In Mighty U. of Texas Athletics Program, 'We Eat What We Kill'

October 01, 2007

Everything’s bigger in Texas, including the University of Texas athletics program, whose budget will exceed $100-million this year — more than twice what it was six years ago.

In a three-part series examining the financial clout and spending practices of Longhorn athletics, the Austin American-Statesman lifts the veil on one of the country’s highest-profile athletics departments.

The newspaper found, among other things, that:

Sports expenses at Texas have grown twice as fast as the university’s overall spending in the past six years.

The amount of money the university spends per athlete has soared, from $113,000 in 2003 to $210,000 this year. That’s 10 times the average of all Division I and II colleges, and eight times what Texas spends educating each student. (Texas officials said the importance of those numbers is exaggerated because its program is self-supporting. “We eat what we kill,” the department’s chief financial officer said.)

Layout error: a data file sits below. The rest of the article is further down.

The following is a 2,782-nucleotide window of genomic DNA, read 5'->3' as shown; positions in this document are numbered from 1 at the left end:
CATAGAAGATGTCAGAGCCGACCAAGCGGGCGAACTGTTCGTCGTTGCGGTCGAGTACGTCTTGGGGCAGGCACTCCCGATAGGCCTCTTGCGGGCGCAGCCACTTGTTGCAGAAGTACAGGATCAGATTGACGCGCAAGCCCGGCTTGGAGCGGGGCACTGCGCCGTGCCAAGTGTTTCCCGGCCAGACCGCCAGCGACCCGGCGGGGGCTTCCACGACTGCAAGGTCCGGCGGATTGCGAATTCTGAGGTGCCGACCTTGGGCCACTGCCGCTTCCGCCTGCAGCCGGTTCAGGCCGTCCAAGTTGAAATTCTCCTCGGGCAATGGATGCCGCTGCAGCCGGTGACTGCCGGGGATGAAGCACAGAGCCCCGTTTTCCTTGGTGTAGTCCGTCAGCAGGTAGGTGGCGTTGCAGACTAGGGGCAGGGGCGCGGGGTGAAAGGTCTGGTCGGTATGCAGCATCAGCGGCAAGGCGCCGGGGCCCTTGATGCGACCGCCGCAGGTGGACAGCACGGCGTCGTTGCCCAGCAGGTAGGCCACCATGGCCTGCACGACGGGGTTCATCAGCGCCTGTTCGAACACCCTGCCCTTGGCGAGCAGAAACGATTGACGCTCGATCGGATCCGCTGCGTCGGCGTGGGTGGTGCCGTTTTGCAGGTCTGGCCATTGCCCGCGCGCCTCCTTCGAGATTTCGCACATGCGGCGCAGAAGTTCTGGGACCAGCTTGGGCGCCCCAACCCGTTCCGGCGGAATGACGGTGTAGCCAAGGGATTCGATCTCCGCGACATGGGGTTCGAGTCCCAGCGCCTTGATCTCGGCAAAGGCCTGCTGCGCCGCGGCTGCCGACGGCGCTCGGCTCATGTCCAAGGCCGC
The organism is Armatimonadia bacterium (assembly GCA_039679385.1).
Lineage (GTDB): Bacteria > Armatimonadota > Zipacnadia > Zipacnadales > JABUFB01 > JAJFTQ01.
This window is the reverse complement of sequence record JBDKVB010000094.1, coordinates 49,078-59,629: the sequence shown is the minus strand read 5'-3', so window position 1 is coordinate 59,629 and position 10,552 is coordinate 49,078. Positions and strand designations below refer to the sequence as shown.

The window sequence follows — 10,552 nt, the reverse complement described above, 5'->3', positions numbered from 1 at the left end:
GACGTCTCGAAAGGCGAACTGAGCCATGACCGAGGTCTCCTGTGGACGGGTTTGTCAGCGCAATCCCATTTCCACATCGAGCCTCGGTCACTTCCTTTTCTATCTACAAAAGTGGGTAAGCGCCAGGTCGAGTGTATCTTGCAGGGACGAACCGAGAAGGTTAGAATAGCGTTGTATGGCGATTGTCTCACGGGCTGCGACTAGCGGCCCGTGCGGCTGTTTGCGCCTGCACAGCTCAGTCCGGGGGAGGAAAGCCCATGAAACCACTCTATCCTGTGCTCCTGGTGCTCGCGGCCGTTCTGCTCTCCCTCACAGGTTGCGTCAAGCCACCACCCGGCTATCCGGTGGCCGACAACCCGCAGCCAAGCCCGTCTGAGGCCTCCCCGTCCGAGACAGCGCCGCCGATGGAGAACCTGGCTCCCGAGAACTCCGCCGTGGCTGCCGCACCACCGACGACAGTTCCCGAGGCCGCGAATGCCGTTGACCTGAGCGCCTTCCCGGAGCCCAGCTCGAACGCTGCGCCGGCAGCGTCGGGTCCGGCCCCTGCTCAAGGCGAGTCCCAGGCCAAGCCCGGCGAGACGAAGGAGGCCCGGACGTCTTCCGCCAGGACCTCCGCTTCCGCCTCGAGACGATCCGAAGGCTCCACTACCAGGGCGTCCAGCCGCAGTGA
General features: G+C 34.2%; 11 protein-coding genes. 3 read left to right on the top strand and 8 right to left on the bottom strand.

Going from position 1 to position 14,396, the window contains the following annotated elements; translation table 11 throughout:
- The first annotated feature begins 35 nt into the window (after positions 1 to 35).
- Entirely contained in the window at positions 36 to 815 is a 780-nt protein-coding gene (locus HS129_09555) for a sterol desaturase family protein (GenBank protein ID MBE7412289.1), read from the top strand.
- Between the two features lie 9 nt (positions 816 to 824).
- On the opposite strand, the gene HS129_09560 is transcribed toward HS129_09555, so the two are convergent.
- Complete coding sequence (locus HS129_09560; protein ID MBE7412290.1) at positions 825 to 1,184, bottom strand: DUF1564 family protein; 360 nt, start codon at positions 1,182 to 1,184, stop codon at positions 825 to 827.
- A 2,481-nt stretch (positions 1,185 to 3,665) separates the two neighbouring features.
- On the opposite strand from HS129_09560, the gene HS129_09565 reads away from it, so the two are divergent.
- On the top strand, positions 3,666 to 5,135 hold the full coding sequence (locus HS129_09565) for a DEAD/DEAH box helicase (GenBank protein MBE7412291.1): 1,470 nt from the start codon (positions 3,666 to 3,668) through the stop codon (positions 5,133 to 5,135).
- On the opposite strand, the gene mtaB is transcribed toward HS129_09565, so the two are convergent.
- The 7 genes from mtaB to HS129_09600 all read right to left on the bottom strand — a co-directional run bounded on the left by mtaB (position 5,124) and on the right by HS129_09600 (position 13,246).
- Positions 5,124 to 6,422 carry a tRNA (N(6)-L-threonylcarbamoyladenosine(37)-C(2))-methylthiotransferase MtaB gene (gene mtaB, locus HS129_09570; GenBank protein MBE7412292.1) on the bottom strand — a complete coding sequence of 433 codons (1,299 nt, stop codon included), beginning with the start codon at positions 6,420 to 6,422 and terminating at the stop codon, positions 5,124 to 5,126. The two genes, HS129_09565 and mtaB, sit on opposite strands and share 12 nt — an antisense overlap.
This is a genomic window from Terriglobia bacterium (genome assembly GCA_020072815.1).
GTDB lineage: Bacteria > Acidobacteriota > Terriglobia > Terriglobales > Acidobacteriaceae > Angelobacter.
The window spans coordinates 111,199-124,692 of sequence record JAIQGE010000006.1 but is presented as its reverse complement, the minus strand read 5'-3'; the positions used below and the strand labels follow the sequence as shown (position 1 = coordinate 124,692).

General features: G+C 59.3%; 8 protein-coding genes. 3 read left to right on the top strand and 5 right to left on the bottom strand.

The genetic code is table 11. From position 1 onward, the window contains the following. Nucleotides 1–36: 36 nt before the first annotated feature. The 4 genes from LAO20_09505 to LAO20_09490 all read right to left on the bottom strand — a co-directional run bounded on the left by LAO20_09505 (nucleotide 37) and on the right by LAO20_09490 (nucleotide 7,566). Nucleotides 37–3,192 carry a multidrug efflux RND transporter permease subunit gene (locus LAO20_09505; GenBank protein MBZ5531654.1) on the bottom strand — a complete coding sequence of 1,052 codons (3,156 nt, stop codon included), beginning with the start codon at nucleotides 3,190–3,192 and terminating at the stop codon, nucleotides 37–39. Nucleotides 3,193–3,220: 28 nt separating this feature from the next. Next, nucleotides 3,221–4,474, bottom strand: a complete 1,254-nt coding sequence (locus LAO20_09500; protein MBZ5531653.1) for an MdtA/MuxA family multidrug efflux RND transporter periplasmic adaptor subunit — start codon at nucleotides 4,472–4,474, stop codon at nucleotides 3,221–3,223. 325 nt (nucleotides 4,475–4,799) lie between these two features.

Since winning the national title, in 2005, the football program has spent more than $200,000 renovating its players’ lounge and $155,000 purchasing a hydrotherapy room to help soothe its players’ sore legs.

The rehab pool probably came in handy after Saturday’s 41-21 loss to Kansas State University, which dashed the Longhorns’ hopes at a national title. —Brad Wolverton